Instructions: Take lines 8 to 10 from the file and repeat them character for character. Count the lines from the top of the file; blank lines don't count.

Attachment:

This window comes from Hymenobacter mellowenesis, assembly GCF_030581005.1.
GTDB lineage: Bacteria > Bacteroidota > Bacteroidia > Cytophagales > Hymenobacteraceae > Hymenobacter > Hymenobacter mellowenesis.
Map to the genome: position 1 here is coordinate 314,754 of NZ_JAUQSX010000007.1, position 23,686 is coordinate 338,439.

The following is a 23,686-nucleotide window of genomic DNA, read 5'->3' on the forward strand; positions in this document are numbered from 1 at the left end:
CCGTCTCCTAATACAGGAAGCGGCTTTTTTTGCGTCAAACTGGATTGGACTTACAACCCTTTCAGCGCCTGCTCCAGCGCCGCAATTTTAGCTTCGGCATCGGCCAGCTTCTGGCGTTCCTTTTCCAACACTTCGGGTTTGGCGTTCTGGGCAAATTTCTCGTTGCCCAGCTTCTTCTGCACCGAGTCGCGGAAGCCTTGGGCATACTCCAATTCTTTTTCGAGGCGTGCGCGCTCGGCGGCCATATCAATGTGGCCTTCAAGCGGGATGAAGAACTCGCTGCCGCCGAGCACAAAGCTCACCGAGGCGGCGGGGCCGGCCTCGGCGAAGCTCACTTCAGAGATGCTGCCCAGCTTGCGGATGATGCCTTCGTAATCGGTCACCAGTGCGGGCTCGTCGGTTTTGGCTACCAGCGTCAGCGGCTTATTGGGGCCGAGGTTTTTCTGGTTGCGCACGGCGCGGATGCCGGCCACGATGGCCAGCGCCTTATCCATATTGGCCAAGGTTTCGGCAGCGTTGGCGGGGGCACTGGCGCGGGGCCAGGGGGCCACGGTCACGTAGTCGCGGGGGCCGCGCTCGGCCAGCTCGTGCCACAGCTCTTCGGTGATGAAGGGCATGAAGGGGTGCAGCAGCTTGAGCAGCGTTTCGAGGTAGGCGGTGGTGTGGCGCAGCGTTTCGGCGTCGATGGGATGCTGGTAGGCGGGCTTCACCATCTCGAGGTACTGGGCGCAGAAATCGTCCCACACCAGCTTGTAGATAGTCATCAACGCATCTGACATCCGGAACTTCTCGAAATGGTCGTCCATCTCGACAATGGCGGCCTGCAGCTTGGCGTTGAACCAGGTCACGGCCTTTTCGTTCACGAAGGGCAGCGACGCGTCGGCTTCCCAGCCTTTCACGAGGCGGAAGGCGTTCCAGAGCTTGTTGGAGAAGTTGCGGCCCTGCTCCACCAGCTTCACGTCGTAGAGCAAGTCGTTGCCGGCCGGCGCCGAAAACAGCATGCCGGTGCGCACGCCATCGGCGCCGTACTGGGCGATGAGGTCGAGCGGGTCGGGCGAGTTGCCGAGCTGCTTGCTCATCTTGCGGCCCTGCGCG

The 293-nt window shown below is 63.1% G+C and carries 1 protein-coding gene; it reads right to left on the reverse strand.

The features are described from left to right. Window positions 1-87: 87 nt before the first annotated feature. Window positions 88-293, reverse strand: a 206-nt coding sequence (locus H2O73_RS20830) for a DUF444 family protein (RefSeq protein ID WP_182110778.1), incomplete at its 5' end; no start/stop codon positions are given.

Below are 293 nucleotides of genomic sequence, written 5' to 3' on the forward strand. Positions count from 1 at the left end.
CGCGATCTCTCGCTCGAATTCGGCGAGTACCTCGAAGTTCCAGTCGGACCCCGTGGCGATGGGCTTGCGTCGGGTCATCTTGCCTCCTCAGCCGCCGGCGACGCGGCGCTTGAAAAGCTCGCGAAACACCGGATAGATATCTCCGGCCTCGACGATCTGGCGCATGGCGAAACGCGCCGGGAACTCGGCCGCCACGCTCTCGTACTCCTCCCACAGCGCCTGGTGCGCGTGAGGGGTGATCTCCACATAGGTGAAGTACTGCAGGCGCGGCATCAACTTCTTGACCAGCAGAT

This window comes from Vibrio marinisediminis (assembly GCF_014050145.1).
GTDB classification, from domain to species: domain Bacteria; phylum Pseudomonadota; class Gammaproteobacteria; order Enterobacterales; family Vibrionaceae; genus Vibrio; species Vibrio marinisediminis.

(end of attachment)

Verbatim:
Below are 293 nucleotides of genomic sequence, written 5' to 3' on the forward strand. Positions count from 1 at the left end.
CGCGATCTCTCGCTCGAATTCGGCGAGTACCTCGAAGTTCCAGTCGGACCCCGTGGCGATGGGCTTGCGTCGGGTCATCTTGCCTCCTCAGCCGCCGGCGACGCGGCGCTTGAAAAGCTCGCGAAACACCGGATAGATATCTCCGGCCTCGACGATCTGGCGCATGGCGAAACGCGCCGGGAACTCGGCCGCCACGCTCTCGTACTCCTCCCACAGCGCCTGGTGCGCGTGAGGGGTGATCTCCACATAGGTGAAGTACTGCAGGCGCGGCATCAACTTCTTGACCAGCAGAT

This window comes from Vibrio marinisediminis (assembly GCF_014050145.1).